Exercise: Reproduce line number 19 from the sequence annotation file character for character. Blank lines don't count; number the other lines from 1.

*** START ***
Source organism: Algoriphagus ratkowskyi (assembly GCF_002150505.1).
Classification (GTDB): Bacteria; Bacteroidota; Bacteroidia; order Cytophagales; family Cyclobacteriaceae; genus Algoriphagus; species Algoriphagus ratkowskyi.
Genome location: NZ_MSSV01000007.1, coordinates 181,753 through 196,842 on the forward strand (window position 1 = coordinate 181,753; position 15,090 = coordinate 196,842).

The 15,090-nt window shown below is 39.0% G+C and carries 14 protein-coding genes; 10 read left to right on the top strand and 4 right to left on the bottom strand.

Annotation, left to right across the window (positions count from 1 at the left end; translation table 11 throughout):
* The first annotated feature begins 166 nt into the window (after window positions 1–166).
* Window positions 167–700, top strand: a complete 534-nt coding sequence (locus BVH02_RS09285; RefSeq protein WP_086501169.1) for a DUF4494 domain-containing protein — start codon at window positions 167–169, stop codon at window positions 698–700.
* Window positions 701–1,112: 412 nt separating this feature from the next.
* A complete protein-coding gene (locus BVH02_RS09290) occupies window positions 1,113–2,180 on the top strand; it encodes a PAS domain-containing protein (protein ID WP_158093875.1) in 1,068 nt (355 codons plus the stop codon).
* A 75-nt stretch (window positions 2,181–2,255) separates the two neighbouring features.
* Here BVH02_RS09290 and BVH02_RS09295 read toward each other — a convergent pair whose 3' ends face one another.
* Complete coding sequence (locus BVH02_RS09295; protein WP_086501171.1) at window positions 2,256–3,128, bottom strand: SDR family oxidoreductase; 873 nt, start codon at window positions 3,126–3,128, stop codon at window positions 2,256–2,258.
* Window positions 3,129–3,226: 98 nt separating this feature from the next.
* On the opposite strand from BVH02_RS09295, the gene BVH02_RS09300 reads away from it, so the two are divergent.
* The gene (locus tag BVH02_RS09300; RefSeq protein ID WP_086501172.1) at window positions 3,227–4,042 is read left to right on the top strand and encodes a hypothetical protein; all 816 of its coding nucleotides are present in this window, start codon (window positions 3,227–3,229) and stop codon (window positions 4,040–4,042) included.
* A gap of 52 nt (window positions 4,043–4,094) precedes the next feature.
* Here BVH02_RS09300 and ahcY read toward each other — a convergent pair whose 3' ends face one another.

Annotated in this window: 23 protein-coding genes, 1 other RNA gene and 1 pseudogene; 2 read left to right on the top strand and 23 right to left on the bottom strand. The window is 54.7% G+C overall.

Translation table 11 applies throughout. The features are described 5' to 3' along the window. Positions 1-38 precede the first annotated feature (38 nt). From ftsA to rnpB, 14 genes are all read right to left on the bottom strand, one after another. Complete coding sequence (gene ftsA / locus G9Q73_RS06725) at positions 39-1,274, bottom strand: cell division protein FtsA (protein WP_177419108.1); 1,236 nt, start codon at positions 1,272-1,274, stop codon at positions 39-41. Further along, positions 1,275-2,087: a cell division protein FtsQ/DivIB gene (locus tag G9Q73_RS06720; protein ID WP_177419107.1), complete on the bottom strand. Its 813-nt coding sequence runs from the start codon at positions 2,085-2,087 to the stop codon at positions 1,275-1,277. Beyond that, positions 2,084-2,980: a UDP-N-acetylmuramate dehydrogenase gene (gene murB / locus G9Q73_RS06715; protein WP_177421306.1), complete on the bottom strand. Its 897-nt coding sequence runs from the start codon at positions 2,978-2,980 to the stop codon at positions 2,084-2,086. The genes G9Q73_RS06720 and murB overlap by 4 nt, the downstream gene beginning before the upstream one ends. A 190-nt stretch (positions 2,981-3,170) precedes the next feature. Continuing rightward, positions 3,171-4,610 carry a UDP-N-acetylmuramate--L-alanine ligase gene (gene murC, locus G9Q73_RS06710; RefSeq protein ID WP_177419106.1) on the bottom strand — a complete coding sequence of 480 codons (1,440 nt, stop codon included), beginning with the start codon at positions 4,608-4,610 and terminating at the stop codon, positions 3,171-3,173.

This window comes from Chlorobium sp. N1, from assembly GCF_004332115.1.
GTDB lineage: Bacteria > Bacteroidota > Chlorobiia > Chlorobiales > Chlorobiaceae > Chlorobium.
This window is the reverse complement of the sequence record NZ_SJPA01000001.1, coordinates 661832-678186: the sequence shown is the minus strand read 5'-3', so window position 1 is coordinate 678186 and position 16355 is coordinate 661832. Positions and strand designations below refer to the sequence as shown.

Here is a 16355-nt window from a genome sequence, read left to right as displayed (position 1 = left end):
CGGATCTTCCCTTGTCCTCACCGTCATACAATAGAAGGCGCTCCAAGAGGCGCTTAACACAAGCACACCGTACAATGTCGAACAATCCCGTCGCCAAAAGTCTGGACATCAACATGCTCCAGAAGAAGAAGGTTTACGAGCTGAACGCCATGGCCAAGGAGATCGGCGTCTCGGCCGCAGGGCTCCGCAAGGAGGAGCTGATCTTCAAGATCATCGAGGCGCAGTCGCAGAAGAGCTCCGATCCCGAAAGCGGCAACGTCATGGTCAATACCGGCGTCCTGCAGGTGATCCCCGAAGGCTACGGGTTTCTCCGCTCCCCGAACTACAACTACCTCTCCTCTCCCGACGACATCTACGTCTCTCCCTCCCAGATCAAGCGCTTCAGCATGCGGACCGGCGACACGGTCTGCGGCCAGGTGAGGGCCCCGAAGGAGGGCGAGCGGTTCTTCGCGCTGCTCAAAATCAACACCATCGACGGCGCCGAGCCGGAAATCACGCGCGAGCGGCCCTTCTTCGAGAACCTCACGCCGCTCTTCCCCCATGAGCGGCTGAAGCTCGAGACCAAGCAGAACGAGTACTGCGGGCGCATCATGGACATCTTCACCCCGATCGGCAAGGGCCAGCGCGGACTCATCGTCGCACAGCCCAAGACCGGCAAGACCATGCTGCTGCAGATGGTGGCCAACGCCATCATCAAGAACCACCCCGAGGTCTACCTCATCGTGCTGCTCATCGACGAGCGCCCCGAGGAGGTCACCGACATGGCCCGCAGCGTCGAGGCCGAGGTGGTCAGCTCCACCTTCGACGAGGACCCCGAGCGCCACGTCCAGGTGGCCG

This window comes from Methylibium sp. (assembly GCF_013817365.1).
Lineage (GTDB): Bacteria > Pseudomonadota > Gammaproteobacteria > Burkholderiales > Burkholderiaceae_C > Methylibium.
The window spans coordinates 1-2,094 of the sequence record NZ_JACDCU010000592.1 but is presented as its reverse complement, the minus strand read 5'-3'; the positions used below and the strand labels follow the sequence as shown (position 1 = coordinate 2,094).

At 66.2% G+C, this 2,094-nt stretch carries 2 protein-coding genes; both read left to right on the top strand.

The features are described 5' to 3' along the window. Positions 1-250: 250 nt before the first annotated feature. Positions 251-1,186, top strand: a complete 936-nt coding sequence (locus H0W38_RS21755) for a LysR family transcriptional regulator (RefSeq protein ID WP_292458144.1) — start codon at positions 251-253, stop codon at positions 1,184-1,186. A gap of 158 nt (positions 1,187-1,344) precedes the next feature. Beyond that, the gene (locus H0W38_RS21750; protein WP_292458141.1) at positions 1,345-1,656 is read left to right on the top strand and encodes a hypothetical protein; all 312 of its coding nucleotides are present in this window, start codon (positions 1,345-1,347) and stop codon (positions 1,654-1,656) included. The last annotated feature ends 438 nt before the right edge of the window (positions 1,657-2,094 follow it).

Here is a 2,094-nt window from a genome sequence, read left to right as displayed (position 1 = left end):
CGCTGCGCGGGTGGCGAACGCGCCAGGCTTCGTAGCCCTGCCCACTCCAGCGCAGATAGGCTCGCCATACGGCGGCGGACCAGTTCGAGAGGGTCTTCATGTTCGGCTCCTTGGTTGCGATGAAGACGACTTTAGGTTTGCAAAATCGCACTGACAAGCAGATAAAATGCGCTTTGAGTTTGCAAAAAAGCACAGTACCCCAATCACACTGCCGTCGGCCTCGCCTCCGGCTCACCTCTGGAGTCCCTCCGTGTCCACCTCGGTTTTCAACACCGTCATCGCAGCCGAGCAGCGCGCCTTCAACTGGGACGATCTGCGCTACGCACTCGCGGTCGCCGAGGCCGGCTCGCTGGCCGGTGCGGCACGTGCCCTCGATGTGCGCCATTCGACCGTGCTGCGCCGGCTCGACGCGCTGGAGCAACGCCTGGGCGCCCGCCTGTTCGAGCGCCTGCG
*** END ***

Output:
Translation table 11 applies throughout. The features are described 5' to 3' along the window. Positions 1-38 precede the first annotated feature (38 nt). From ftsA to rnpB, 14 genes are all read right to left on the bottom strand, one after another. Complete coding sequence (gene ftsA / locus G9Q73_RS06725) at positions 39-1,274, bottom strand: cell division protein FtsA (protein WP_177419108.1); 1,236 nt, start codon at positions 1,272-1,274, stop codon at positions 39-41. Further along, positions 1,275-2,087: a cell division protein FtsQ/DivIB gene (locus tag G9Q73_RS06720; protein ID WP_177419107.1), complete on the bottom strand. Its 813-nt coding sequence runs from the start codon at positions 2,085-2,087 to the stop codon at positions 1,275-1,277. Beyond that, positions 2,084-2,980: a UDP-N-acetylmuramate dehydrogenase gene (gene murB / locus G9Q73_RS06715; protein WP_177421306.1), complete on the bottom strand. Its 897-nt coding sequence runs from the start codon at positions 2,978-2,980 to the stop codon at positions 2,084-2,086. The genes G9Q73_RS06720 and murB overlap by 4 nt, the downstream gene beginning before the upstream one ends. A 190-nt stretch (positions 2,981-3,170) precedes the next feature. Continuing rightward, positions 3,171-4,610 carry a UDP-N-acetylmuramate--L-alanine ligase gene (gene murC, locus G9Q73_RS06710; RefSeq protein ID WP_177419106.1) on the bottom strand — a complete coding sequence of 480 codons (1,440 nt, stop codon included), beginning with the start codon at positions 4,608-4,610 and terminating at the stop codon, positions 3,171-3,173.